SCHLATER — In November, reports of Minerva Clemon’s struggle to get safe drinking water awakened Mississippians to a water crisis that many communities around the state share: the lack of access to clean, running water.
“At this time in life, I’m too old to be trying to repair a pump every six months and I feel like we should be entitled to water like everyone else,” the 70-year-old Schlater resident told Mississippi Today in November.
Once news coverage of the families’ plight spread, government officials — local, state, and federal — worked in tandem to fix the problem, and families can finally get what they’ve been waiting nearly a year for: a new water well system.
Late last week, the Mississippi Department of Human Services announced receipt of a $63,000 grant from the U.S. Department of Health and Human Services to build a new well.
“It’s hard to imagine communities being without basic necessities, especially during the (coronavirus) pandemic we’re facing,” said Robert G. “Bob” Anderson, executive director of the state Department of Human Services in the release. “Hygiene is critical for the health and welfare of everyone right now.”
Mississippi Today reached out to Clemon after the news of well funding was released. What was once Clemon’s biggest concern — funding — is now trumped by a new obstacle: an ownership issue with the land. Clemon’s home is considered heirs’ property, or property passed down without a will.
“The problem is the land needs to be in my name,” Clemon told Mississippi Today. “The property was my grandfather’s and went to my mother. Basically, all of her siblings are gone and all of their children have a piece in this land. Black people don’t do wills and end up with heirs’ property.”
Joyce Chiles, of Mississippi Delta-based Chiles Law Firm PLLC, said to move the process forward on a case like this, the court would need to partition the land. This means notifying all parties who may be property owners.
“Let’s assume you have five siblings and your parents leave without doing a will. According to the law of intestate and distribution, each sibling will take an equal share but will own the whole thing together,” Chiles said. “The property has not been divided. It means you and your siblings own the home. No one person owns one particular portion.”
So far, 17 states have passed the Uniform Partition of Heirs Property Act, which “helps preserve family wealth in the form of real property.” Mississippi is one of the states that has not passed this legislation. However, Senate Bill 2553, which would establish procedures to partition heirs’ property, was passed by the Senate in the 2020 legislative session before it recessed due to the coronavirus pandemic.
Schlater residents have been living without clean, running water since July as a result of broken water well pumps. After Mississippi Today’s initial report, Brandon Presley, Mississippi Public Service Commissioner for the Northern District, called to inquire about how his office could be of help.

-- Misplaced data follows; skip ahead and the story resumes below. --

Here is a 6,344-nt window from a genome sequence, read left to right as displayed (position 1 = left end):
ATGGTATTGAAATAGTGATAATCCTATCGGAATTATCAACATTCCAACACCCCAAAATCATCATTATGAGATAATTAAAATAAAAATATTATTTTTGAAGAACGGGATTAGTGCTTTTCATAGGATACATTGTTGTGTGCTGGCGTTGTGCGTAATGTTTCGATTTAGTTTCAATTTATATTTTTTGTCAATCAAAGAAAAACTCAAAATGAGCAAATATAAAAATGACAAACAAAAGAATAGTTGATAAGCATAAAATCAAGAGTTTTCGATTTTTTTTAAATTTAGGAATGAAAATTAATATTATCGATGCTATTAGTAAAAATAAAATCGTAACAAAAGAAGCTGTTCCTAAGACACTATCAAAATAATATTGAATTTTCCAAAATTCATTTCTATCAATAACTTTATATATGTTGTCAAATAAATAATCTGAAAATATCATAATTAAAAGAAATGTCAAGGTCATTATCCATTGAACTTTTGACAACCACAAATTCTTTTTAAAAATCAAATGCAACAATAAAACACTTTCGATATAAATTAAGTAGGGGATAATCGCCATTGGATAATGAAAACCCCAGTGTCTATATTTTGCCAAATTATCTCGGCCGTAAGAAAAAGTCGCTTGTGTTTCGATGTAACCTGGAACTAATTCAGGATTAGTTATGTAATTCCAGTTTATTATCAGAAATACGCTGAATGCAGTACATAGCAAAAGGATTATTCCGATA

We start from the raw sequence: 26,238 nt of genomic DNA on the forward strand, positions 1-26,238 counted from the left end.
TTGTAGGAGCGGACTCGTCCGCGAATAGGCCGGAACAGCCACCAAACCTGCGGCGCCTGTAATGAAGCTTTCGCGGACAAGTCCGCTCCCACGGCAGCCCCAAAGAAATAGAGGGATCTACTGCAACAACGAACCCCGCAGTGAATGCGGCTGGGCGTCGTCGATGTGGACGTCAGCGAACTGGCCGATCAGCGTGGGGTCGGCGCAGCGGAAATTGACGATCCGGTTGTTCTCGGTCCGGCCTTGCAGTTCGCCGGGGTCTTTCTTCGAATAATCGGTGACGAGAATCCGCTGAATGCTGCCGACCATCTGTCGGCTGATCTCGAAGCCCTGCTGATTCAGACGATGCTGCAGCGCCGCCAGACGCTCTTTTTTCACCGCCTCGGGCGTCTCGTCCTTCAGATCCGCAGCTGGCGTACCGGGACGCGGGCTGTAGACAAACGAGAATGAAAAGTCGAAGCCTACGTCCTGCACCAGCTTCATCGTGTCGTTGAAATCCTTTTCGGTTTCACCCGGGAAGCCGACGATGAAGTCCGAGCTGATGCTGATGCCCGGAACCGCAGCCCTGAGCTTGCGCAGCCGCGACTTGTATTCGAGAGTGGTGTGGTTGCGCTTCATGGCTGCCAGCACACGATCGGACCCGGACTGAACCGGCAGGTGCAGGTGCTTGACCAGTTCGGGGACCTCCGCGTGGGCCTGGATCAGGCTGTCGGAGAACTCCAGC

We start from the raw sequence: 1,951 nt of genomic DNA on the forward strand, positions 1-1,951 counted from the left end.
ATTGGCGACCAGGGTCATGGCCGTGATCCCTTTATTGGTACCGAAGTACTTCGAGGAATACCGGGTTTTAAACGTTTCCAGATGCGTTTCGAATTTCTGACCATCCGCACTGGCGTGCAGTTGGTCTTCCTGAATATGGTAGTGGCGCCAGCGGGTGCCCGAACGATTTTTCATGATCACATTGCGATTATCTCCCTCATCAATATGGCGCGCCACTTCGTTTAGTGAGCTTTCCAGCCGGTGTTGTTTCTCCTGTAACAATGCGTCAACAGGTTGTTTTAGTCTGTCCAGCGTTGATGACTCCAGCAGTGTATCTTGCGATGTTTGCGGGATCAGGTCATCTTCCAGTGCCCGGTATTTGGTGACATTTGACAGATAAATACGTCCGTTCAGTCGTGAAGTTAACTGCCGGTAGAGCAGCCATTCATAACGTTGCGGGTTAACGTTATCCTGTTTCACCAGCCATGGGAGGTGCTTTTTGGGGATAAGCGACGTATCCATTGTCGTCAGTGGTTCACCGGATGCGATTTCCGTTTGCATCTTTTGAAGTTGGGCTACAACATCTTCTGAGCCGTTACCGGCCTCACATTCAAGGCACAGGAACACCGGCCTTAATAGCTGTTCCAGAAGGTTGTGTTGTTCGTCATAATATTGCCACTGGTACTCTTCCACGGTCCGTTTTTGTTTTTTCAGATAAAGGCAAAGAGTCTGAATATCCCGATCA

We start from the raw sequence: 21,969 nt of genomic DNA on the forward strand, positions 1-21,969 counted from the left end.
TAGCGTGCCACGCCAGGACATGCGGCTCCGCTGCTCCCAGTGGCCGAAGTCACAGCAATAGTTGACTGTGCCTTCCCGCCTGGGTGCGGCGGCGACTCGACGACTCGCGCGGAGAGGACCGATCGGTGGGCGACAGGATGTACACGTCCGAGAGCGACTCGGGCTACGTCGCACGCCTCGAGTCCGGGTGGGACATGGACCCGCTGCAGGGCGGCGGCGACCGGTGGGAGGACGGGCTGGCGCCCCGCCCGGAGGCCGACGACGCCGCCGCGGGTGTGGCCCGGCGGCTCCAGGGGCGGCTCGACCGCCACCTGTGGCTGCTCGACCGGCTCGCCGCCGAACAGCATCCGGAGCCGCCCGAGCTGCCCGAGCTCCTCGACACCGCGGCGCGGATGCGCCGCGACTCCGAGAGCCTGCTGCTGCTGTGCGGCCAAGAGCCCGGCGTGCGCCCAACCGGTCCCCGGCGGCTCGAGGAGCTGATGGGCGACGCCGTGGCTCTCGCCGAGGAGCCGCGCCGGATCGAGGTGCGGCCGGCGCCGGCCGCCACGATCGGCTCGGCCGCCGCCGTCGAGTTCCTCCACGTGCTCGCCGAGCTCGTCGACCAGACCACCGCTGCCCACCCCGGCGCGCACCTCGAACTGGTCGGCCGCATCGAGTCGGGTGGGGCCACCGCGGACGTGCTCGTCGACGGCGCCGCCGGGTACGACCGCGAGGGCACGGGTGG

He conducted follow-up discussions with federal and local water agencies and local lawmakers to see what could be done to assist the families and established a two-phase plan.
Central Mississippi, Inc., a community action agency in Leflore County along with the Greenwood Fire Department provided thousands of gallons of water by a water tank and bottled water to residents, said Pam Gary, director of Central Mississippi. They also went to the state Department of Human Services to apply for the grant.
The cost of the water pump is between $45,000 and $50,000. The rest of the funds will be used to make residents “more sustainable in the future,” by assisting with utility bills, rent and mortgage, Gary said.
“I’m just glad we were able to get this (grant),” Gary said. “… I’ll feel better once the property rights are resolved, get the grant completed and running water in homes.”
This effort in Leflore County served as a catalyst to spearhead similar efforts in other rural communities across the state, Presley said. In Tishomingo County, for instance, three families have been without water, but the Northeast Mississippi Community Action Agency, in conjunction with Presley’s office and other officials were able to solidify nearly $6,000 for those residents.
“We had folks who were 70-plus-years-old toting water (to their homes),” Presley told Mississippi Today in a phone call. “I think this is a great example of where the press highlighted this need and state government, federal government, local government, and nonprofits responded.”
Nailing down which communities are without water remains a challenge, but Presley said his office is working with the Mississippi Rural Water Association to do so. The PSC created an ongoing database to ask residents if they’re lacking water.
“We’re taking the playbook we used in this Leflore County case to meet a need more widespread. This particular case has given us the opportunity to put everyone in the room,” Presley added. “That is exactly what we did in Tishomingo County with your reporting, in a very short period.”
With the coronavirus still spreading across the county and throughout the state, construction and completion dates for the water well projects are up in the air. In spite of continuous roadblocks to get basic necessities like water, rural Mississippians like Clemon remain hopeful.
“Right now, I’m still saying my prayers and waiting because at this point it’s a waiting game to see,” Clemon said.